GINNY GRANT TAKES INSPIRATION FROM THE CUISINES OF THE PACIFIC.
Does the thought of a recipe for Spam horrify you? Until I suggested using it in the musubi here I had never tasted it. My partner was appalled at the thought as he grew up on the stuff, courtesy of English parents with a postwar rationing mindset. So what started out as a joke became far more interesting as I started reading up on its popularity.
I’ve always been fascinated by the interplay of food, politics and culture, in part sparked by Mark Kurlansky’s book Cod: A Biography of the Fish that Changed the World, which documented how catching and preserving cod enabled long-term voyages of discovery and much more besides.
The dumping of cheap cuts of meat such as mutton flaps and corned beef throughout many of the Pacific Islands led to changes in diet and saw a rise in obesity and the healthrelated issues it engendered. In recent years, some countries, such as Fiji, have banned the importation of such products, but there is always a ready market in developing countries for lesser cuts that are rejected by their better-off home countries.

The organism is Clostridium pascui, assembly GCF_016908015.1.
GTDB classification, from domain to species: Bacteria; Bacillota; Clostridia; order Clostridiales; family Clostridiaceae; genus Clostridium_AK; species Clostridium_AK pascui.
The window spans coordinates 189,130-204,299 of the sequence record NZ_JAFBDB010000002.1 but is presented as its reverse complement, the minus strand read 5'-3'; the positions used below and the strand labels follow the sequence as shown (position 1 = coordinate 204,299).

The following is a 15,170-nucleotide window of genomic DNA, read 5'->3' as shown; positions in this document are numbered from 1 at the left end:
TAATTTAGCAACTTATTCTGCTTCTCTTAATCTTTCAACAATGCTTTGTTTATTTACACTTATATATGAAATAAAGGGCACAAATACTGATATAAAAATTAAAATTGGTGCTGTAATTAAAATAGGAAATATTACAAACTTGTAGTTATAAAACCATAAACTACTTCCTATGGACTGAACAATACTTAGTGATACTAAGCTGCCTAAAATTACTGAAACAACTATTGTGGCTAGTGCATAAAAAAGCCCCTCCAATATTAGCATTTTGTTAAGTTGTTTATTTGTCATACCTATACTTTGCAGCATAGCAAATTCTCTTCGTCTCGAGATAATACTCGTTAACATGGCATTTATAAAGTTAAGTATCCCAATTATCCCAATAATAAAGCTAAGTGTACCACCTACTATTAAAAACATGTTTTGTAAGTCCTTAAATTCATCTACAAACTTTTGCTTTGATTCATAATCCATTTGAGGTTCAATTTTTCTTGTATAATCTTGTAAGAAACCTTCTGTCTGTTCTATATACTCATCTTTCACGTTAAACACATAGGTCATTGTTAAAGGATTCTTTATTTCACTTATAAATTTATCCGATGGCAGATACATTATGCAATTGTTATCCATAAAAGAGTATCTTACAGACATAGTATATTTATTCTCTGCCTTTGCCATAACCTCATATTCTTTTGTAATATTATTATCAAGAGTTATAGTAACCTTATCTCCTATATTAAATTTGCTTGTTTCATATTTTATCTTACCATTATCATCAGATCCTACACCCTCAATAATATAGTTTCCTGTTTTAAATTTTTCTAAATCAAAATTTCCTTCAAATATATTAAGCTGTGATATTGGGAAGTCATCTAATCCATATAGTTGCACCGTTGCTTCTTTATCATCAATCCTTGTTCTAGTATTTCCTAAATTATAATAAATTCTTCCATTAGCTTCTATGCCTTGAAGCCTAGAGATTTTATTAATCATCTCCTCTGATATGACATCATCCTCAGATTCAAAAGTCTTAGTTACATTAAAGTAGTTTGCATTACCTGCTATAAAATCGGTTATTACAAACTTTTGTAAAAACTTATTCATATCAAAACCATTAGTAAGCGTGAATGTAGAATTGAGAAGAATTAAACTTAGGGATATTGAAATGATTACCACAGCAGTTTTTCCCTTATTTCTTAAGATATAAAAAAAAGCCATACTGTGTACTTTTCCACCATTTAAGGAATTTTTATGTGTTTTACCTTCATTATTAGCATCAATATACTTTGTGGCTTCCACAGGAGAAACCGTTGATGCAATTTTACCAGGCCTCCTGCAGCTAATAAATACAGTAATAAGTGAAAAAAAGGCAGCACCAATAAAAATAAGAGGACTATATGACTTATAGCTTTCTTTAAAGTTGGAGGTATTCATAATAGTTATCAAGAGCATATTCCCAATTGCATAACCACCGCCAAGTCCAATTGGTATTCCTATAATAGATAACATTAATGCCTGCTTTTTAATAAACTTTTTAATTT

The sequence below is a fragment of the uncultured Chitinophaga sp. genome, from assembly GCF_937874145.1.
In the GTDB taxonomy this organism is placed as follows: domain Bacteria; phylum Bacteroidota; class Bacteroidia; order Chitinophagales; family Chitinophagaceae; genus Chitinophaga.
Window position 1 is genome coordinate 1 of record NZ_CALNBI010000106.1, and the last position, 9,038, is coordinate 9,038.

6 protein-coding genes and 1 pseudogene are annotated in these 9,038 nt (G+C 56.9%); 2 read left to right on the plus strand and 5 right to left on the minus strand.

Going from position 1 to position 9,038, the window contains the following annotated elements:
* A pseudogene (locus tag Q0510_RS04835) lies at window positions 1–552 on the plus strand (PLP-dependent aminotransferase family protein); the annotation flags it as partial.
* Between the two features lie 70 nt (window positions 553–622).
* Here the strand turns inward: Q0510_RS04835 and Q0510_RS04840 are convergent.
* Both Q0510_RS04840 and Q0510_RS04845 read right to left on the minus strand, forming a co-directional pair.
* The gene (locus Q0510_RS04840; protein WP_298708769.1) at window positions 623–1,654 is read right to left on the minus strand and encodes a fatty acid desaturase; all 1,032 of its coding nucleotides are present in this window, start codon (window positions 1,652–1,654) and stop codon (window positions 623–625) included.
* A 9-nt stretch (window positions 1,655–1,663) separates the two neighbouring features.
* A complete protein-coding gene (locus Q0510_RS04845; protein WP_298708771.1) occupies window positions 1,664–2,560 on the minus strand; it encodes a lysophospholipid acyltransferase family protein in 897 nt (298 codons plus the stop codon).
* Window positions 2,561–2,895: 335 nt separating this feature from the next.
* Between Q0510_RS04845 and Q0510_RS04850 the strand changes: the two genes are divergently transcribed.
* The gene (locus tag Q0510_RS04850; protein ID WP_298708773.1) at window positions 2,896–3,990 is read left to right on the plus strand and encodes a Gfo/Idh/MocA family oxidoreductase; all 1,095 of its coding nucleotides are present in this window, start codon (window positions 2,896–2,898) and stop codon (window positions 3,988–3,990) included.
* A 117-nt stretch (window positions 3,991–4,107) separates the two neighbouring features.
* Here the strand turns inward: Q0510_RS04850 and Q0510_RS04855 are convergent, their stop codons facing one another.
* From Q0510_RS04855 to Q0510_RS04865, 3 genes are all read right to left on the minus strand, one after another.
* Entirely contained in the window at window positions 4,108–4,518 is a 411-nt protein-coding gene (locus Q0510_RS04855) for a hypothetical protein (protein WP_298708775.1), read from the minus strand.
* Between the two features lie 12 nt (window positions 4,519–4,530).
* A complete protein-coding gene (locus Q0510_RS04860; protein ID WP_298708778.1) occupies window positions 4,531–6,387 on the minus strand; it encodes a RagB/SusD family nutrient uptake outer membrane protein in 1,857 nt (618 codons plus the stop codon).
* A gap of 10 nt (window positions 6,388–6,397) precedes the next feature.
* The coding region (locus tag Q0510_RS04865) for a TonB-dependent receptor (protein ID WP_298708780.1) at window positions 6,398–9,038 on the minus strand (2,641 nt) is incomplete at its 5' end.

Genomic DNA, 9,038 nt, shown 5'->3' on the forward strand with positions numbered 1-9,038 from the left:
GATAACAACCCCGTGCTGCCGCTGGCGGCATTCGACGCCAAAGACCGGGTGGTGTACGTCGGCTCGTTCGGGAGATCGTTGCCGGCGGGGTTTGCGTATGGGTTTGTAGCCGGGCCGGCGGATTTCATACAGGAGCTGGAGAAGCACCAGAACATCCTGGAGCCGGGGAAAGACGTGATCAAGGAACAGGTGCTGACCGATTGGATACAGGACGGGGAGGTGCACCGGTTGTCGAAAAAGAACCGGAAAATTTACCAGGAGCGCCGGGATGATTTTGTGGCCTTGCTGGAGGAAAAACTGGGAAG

Yet there is an astounding array of fresh foods and delectable dishes to be had throughout the Oceanic region. There is a renaissance in traditional foods, some modern changes and a wealth of variety. Me’a Kai, the 2011 book by Robert Oliver with Tracy Berno and Shiri Ram, showcased the astounding depth of the foods of the Pacific. And when you are mostly an armchair traveller, being able to cook an approximation of the cuisine is often the first tantalising glimpse into its culture.